The use of fibres as an alternative to steel welded wire mesh and rebars is today an extensive practice for the reinforcement of concrete floors. But although the use of fibres as the only reinforcement for slabs-on-ground can lead to a highly improved productivity, simpler execution, increased durability, etc., the proportion of fibre-reinforced concrete (FRC) solutions is still very limited with respect to its potential. This paper presents the application of the fib Model Code 2010 (MC2010) to the design of a glass-macro-fibre-reinforced concrete slab-on-ground, using finite element analysis and nonlinear fracture mechanics, easily enabled by the material constitutive equations proposed by the MC2010. The relatively high post-cracking performance provided by glass macro-fibres at low crack openings is especially convenient for highly indeterminate structures such as floors, where the ultimate capacity involves very low crack openings (usually below 0.3 mm). The MC2010 approach allows these specific material and structural behaviours to be taken into account, leading to competitive FRC floor designs.

Design of glass-fibre-reinforced concrete floors according to the fib Model Code 2010

Facconi L.
Writing – Original Draft Preparation
;
Plizzari G.
Supervision
2014-01-01

Abstract

The use of fibres as an alternative to steel welded wire mesh and rebars is today an extensive practice for the reinforcement of concrete floors. But although the use of fibres as the only reinforcement for slabs-on-ground can lead to a highly improved productivity, simpler execution, increased durability, etc., the proportion of fibre-reinforced concrete (FRC) solutions is still very limited with respect to its potential. This paper presents the application of the fib Model Code 2010 (MC2010) to the design of a glass-macro-fibre-reinforced concrete slab-on-ground, using finite element analysis and nonlinear fracture mechanics, easily enabled by the material constitutive equations proposed by the MC2010. The relatively high post-cracking performance provided by glass macro-fibres at low crack openings is especially convenient for highly indeterminate structures such as floors, where the ultimate capacity involves very low crack openings (usually below 0.3 mm). The MC2010 approach allows these specific material and structural behaviours to be taken into account, leading to competitive FRC floor designs.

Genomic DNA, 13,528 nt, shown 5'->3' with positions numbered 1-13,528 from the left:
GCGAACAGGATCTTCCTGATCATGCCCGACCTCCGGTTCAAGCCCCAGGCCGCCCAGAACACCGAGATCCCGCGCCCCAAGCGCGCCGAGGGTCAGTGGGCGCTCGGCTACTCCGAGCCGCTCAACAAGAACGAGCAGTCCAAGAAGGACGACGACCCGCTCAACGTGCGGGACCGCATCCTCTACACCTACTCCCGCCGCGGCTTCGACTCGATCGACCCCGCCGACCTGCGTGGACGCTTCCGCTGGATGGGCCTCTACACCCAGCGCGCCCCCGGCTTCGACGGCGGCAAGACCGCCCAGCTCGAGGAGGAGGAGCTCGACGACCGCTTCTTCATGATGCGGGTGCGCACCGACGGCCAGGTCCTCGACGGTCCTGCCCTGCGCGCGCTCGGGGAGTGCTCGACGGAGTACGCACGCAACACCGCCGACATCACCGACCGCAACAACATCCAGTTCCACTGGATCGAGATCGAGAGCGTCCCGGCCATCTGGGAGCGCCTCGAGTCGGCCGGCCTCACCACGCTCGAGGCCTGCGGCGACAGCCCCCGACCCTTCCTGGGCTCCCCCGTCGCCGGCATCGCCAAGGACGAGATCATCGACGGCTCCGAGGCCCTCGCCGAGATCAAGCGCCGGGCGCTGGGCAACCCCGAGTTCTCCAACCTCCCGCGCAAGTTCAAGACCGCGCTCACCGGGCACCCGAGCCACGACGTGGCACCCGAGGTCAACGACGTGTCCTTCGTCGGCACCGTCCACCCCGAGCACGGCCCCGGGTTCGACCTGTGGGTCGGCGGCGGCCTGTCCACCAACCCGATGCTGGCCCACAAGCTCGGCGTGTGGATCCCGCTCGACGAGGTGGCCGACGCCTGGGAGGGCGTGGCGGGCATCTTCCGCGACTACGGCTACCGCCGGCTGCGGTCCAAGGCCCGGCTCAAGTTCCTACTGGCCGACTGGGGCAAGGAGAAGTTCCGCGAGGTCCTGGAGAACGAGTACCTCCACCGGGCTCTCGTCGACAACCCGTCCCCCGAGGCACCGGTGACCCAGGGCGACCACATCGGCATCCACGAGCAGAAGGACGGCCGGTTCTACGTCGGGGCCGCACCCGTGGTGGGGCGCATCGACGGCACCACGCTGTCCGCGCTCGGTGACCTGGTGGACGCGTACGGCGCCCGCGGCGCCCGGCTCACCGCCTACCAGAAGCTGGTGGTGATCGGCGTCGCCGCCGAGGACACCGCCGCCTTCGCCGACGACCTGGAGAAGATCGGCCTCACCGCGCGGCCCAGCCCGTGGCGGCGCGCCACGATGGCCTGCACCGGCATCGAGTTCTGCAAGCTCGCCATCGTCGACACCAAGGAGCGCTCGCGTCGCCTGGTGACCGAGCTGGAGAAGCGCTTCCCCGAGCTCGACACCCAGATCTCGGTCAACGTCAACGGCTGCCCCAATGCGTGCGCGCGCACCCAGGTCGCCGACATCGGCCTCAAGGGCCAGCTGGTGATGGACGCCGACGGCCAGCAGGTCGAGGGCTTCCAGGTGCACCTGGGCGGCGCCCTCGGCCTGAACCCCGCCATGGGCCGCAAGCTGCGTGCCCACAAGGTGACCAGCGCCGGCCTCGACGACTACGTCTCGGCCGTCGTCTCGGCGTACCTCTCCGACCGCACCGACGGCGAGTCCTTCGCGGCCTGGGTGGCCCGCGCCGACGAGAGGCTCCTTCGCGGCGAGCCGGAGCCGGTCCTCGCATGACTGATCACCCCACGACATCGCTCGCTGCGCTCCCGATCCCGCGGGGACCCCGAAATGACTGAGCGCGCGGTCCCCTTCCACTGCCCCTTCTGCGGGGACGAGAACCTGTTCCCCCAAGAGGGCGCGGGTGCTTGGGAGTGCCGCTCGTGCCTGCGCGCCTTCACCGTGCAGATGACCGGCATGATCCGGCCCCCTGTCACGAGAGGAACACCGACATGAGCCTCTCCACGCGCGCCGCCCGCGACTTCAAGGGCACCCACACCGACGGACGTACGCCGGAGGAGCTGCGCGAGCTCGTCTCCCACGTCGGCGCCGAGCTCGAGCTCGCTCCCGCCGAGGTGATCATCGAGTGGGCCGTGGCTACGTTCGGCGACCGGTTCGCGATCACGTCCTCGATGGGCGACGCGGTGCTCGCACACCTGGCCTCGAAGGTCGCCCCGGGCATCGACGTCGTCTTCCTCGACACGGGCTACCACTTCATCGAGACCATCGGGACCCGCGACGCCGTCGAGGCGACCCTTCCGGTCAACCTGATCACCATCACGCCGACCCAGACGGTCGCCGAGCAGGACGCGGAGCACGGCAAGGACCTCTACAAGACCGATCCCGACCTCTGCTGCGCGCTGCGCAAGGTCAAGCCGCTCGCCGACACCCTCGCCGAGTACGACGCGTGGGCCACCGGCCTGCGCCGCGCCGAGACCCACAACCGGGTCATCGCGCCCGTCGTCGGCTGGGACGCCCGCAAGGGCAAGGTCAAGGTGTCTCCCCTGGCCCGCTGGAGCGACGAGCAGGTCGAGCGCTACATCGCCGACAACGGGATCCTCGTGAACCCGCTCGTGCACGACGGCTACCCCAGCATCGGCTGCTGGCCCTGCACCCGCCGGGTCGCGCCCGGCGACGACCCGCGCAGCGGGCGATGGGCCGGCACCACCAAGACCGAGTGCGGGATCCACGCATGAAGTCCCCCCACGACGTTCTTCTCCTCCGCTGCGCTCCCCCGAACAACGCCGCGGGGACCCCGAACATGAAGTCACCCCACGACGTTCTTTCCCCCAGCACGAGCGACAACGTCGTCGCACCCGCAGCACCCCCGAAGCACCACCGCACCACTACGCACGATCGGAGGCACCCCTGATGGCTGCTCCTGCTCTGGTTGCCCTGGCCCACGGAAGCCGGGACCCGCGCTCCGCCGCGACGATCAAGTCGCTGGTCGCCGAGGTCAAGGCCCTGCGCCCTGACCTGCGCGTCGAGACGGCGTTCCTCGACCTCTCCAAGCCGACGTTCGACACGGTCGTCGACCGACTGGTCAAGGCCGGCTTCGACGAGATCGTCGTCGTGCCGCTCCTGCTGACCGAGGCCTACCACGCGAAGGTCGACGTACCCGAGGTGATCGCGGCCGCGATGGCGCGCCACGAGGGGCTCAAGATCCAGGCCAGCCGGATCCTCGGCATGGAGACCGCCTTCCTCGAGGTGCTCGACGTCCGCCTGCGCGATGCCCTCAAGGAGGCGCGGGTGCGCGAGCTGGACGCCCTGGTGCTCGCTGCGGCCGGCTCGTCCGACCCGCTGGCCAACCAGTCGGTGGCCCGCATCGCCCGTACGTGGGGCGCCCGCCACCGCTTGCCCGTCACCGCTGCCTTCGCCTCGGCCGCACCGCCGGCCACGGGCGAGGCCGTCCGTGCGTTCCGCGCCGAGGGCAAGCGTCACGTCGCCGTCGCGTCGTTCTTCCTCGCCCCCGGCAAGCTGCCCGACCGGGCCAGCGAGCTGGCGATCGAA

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Utilizza questo identificativo per citare o creare un link a questo documento: https://hdl.handle.net/11379/546438
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